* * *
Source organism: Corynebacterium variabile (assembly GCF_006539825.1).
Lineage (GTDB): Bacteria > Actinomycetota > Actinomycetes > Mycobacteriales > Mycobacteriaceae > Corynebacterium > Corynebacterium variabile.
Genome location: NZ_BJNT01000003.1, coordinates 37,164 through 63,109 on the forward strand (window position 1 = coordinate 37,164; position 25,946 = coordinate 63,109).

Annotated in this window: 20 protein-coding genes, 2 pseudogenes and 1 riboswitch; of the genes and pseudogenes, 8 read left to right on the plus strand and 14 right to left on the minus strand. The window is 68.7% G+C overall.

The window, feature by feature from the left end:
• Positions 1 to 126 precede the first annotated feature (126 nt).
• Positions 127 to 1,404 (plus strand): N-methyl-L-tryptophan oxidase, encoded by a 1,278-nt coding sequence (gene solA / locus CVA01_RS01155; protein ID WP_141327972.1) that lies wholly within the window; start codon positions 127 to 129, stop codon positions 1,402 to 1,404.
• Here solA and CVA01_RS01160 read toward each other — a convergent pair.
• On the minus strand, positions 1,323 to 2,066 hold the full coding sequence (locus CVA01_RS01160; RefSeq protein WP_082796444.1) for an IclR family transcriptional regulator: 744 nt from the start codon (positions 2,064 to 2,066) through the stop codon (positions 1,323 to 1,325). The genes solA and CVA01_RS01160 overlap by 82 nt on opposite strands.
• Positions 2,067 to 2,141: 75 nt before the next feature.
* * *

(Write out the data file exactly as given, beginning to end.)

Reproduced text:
Source organism: Corynebacterium variabile (assembly GCF_006539825.1).
Lineage (GTDB): Bacteria > Actinomycetota > Actinomycetes > Mycobacteriales > Mycobacteriaceae > Corynebacterium > Corynebacterium variabile.
Genome location: NZ_BJNT01000003.1, coordinates 37,164 through 63,109 on the forward strand (window position 1 = coordinate 37,164; position 25,946 = coordinate 63,109).

Annotated in this window: 20 protein-coding genes, 2 pseudogenes and 1 riboswitch; of the genes and pseudogenes, 8 read left to right on the plus strand and 14 right to left on the minus strand. The window is 68.7% G+C overall.

The window, feature by feature from the left end:
• Positions 1 to 126 precede the first annotated feature (126 nt).
• Positions 127 to 1,404 (plus strand): N-methyl-L-tryptophan oxidase, encoded by a 1,278-nt coding sequence (gene solA / locus CVA01_RS01155; protein ID WP_141327972.1) that lies wholly within the window; start codon positions 127 to 129, stop codon positions 1,402 to 1,404.
• Here solA and CVA01_RS01160 read toward each other — a convergent pair.
• On the minus strand, positions 1,323 to 2,066 hold the full coding sequence (locus CVA01_RS01160; RefSeq protein WP_082796444.1) for an IclR family transcriptional regulator: 744 nt from the start codon (positions 2,064 to 2,066) through the stop codon (positions 1,323 to 1,325). The genes solA and CVA01_RS01160 overlap by 82 nt on opposite strands.
• Positions 2,067 to 2,141: 75 nt before the next feature.